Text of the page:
An Interview with Dean from Noble Company

Posted On: 
Feb 1, 2018
An Interview with Dean from Noble Company

“Luck is a very thin wire between survival and disaster, and not many people can keep their balance on it,” said author Hunter Thompson. Building product manufacturers are in the survival business. With competitors closing in on all sides, manufacturers may go extinct if they fail to accomplish critical tasks. Customer service is one of the most significant factors that can affect a building product manufacturer’s bottom line and existence.

This survival guide won’t teach you how to survive a grizzly bear attack, start a fire in the rain, or giraffe proof your camp. Instead, we will explore how customer service can make or break a company. How can customer service affect your business? Author Jeffrey Fox outlined several benefits of customer service-

  • Great customer service wins additional sales
  • Excellent customer service generates positive word of mouth
  • Good service helps reduce costs
  • Strong customer service increases profits

Customer service affects the entire purchasing and post-purchase experience. Building product manufacturers face a very competitive marketplace. Many products in the AEC marketplace are considered a commodity. Many times, contractors, architects, designers, and other professionals may select the cheapest product to meet their needs. Building product manufacturers that operate on razor thin profit margins would be wise to offer the best customer service possible.

Be Prepared

“Good companies calculate the revenue value of a repeat customer, the reasonable lifetime value of a customer. They invest in customer service not for one transaction, but to get multiple subsequent sales. Calculate the lifetime value of your customers,” says author Jeffery Fox. Manufacturers should anticipate customer requirements and be ready to satisfy their needs. Be prepared for the unexpected.

Be Proactive

A significant part of customer service is quality. Customers define quality, not sellers. Architects, contractors, interior designers, and owners are the final judges of quality. Be proactive and find out what your customers want. Building product manufacturers that are successful typically produce high quality products that exceed their customer’s expectations.

Specification First Aid Kit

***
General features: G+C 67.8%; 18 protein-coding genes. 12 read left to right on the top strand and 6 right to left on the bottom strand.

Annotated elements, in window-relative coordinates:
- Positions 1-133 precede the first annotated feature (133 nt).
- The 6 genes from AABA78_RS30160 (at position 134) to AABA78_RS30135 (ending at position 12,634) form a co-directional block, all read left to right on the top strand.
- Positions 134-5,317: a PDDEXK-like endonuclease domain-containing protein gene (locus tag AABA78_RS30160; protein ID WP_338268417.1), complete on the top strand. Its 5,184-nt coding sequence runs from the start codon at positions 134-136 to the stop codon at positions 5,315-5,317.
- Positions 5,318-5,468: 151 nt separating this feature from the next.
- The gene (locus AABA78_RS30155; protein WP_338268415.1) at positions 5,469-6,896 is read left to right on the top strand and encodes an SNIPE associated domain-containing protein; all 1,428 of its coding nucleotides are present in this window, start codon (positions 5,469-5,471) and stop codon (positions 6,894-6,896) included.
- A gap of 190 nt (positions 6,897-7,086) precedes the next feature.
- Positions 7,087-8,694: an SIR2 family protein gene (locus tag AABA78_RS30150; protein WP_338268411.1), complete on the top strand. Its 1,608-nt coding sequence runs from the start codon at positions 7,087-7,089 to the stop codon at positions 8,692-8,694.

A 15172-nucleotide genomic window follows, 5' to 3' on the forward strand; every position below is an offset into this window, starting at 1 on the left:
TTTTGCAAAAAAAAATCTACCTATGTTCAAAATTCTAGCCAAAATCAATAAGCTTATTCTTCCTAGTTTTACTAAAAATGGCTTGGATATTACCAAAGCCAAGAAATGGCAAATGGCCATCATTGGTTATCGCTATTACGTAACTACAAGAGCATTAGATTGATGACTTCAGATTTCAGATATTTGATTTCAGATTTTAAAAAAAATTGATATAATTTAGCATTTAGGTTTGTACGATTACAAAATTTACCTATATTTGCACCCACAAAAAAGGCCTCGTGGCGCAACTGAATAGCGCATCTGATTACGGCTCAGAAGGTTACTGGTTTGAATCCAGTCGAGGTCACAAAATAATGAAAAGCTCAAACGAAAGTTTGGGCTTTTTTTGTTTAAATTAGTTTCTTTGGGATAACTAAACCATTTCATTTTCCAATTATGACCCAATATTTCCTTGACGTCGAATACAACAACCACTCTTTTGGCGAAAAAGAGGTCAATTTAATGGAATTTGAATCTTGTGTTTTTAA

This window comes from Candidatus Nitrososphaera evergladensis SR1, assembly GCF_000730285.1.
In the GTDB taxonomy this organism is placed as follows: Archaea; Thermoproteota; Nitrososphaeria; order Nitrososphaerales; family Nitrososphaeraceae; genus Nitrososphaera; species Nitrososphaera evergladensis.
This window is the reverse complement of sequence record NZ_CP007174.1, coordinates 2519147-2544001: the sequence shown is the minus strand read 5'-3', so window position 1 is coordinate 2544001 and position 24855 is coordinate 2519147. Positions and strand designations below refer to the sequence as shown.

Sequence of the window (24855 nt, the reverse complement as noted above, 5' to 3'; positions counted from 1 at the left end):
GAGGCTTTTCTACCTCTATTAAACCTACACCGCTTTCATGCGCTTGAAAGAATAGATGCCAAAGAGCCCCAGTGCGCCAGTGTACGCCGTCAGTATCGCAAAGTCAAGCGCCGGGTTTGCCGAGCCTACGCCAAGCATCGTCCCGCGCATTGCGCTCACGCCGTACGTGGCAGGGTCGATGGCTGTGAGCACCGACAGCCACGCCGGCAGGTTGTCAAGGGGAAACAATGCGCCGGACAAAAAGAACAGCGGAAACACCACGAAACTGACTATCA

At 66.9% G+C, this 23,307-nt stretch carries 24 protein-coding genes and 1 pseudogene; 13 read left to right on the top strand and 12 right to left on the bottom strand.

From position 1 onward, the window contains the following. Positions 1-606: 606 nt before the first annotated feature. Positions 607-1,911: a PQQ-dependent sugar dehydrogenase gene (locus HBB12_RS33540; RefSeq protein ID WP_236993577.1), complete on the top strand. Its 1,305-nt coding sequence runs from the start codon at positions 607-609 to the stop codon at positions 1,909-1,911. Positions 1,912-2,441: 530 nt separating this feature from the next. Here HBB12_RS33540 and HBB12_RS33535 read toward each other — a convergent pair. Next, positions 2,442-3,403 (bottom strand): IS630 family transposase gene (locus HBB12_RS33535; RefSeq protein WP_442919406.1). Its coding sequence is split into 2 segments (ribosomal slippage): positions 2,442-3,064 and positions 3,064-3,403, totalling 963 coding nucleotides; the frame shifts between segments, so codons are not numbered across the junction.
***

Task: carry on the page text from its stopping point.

According to the Oxford English dictionary, a first aid kit is defined as “a small box containing items such as bandages, plasters, and antiseptic wipes for use in giving help to a sick or injured person until full medical treatment is available.” Building product manufacturers should have the necessary resources set up to assist design professionals with their specification efforts. If a designer runs into trouble on a project after hours, where are they going to turn if a manufacturer’s rep isn’t available to answer their questions. Let’s review what should be in every manufacturer’s Specification First Aid Kit or Tool Kit.

  • Website- Building product manufacturers should have a user-friendly website that offers all the information a specifier would need. Guide specs, Safety data sheets, technical literature, LEED documentation, testing, certifications, and drawing details should be easily accessible on the website. Websites should avoid green-washing, overselling, and bad-mouthing competitors.
  • AIA Continuing Education- Every product manufacturer should offer AIA continuing education. In a previous blog, we discussed why education is one of the most significant tools for getting specified. AIA continuing education courses build brand awareness, educate architects about your products, and increase opportunities. An online anytime CE course can educate designers, answer questions, and work for you after hours.
  • LEED Documentation- Most manufacturers have guide specs and SDS on their website, however some manufacturers still don’t have LEED v4 product documentation available. Project teams working on LEED projects must know what LEED credits your products contribute to. Manufacturers that don’t offer LEED product data sheets do so at their own risk.
  • Health Product Declaration (HPD)- The Health Product Declaration is the most requested specification document for LEED projects. The top AEC firms in the U.S. request HPDs from manufacturers. Firms such as Perkins+Will, Smith Group JJR, HKS, and ZGF encourage building product manufacturers to provide HPDs in order to be considered for product specification. Manufacturers who provide HPDs will be given preference over manufacturers that don't comply with these requests.

Building product manufacturers should be mindful of costs, product quality, customer service, communication with staff, and their values system. However, at the end of the day, customer service can be the deal breaker for many companies. Unhappy architects and contractors will go elsewhere if they are not satisfied with a manufacturer’s customer service. How does your company ensure the highest customer service?

For more information or to discuss the topic of this blog, please contact Brad Blank